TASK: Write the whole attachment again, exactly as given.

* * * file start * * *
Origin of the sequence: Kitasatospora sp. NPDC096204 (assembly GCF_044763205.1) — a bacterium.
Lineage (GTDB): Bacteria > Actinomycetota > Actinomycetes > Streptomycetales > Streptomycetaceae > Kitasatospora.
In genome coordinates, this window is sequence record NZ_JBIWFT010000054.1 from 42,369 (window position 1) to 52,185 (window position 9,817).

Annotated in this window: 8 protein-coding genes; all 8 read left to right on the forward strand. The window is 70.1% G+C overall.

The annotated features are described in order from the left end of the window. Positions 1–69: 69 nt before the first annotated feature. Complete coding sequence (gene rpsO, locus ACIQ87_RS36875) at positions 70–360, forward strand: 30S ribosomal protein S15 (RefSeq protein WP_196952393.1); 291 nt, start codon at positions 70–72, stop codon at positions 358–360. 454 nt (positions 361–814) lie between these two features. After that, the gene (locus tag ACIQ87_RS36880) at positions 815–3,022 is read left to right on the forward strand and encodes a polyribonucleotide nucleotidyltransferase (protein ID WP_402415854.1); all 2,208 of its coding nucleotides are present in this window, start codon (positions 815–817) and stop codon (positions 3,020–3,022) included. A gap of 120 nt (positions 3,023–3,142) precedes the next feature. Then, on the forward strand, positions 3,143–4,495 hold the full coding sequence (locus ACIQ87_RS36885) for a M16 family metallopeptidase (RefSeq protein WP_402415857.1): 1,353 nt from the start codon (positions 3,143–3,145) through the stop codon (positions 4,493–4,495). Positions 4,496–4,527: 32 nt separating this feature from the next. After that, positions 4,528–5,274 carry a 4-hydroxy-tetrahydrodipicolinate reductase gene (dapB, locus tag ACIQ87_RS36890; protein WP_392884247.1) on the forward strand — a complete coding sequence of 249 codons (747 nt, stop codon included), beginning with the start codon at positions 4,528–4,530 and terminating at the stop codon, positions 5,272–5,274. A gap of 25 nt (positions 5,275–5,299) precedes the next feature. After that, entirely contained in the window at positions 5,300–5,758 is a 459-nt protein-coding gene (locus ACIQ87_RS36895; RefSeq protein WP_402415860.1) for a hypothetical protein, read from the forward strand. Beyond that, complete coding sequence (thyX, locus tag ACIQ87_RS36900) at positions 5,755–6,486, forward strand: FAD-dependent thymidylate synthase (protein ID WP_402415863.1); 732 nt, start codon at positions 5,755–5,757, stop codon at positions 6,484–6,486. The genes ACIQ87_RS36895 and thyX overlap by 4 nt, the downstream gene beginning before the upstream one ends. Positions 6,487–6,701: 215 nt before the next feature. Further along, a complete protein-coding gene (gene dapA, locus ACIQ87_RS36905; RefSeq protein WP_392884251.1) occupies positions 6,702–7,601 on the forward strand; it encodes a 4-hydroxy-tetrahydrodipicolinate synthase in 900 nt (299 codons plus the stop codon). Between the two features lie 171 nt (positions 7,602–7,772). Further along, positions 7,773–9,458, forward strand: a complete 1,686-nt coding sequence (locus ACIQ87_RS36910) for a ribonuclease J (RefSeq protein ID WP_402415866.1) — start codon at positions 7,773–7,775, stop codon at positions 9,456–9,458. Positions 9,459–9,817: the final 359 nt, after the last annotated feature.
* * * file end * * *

Origin of the sequence: Kitasatospora sp. NPDC096204 (assembly GCF_044763205.1) — a bacterium.
Lineage (GTDB): Bacteria > Actinomycetota > Actinomycetes > Streptomycetales > Streptomycetaceae > Kitasatospora.
In genome coordinates, this window is sequence record NZ_JBIWFT010000054.1 from 42,369 (window position 1) to 52,185 (window position 9,817).

Annotated in this window: 8 protein-coding genes; all 8 read left to right on the forward strand. The window is 70.1% G+C overall.

The annotated features are described in order from the left end of the window. Positions 1–69: 69 nt before the first annotated feature. Complete coding sequence (gene rpsO, locus ACIQ87_RS36875) at positions 70–360, forward strand: 30S ribosomal protein S15 (RefSeq protein WP_196952393.1); 291 nt, start codon at positions 70–72, stop codon at positions 358–360. 454 nt (positions 361–814) lie between these two features. After that, the gene (locus tag ACIQ87_RS36880) at positions 815–3,022 is read left to right on the forward strand and encodes a polyribonucleotide nucleotidyltransferase (protein ID WP_402415854.1); all 2,208 of its coding nucleotides are present in this window, start codon (positions 815–817) and stop codon (positions 3,020–3,022) included. A gap of 120 nt (positions 3,023–3,142) precedes the next feature. Then, on the forward strand, positions 3,143–4,495 hold the full coding sequence (locus ACIQ87_RS36885) for a M16 family metallopeptidase (RefSeq protein WP_402415857.1): 1,353 nt from the start codon (positions 3,143–3,145) through the stop codon (positions 4,493–4,495). Positions 4,496–4,527: 32 nt separating this feature from the next. After that, positions 4,528–5,274 carry a 4-hydroxy-tetrahydrodipicolinate reductase gene (dapB, locus tag ACIQ87_RS36890; protein WP_392884247.1) on the forward strand — a complete coding sequence of 249 codons (747 nt, stop codon included), beginning with the start codon at positions 4,528–4,530 and terminating at the stop codon, positions 5,272–5,274. A gap of 25 nt (positions 5,275–5,299) precedes the next feature. After that, entirely contained in the window at positions 5,300–5,758 is a 459-nt protein-coding gene (locus ACIQ87_RS36895; RefSeq protein WP_402415860.1) for a hypothetical protein, read from the forward strand. Beyond that, complete coding sequence (thyX, locus tag ACIQ87_RS36900) at positions 5,755–6,486, forward strand: FAD-dependent thymidylate synthase (protein ID WP_402415863.1); 732 nt, start codon at positions 5,755–5,757, stop codon at positions 6,484–6,486. The genes ACIQ87_RS36895 and thyX overlap by 4 nt, the downstream gene beginning before the upstream one ends. Positions 6,487–6,701: 215 nt before the next feature. Further along, a complete protein-coding gene (gene dapA, locus ACIQ87_RS36905; RefSeq protein WP_392884251.1) occupies positions 6,702–7,601 on the forward strand; it encodes a 4-hydroxy-tetrahydrodipicolinate synthase in 900 nt (299 codons plus the stop codon). Between the two features lie 171 nt (positions 7,602–7,772). Further along, positions 7,773–9,458, forward strand: a complete 1,686-nt coding sequence (locus ACIQ87_RS36910) for a ribonuclease J (RefSeq protein ID WP_402415866.1) — start codon at positions 7,773–7,775, stop codon at positions 9,456–9,458. Positions 9,459–9,817: the final 359 nt, after the last annotated feature.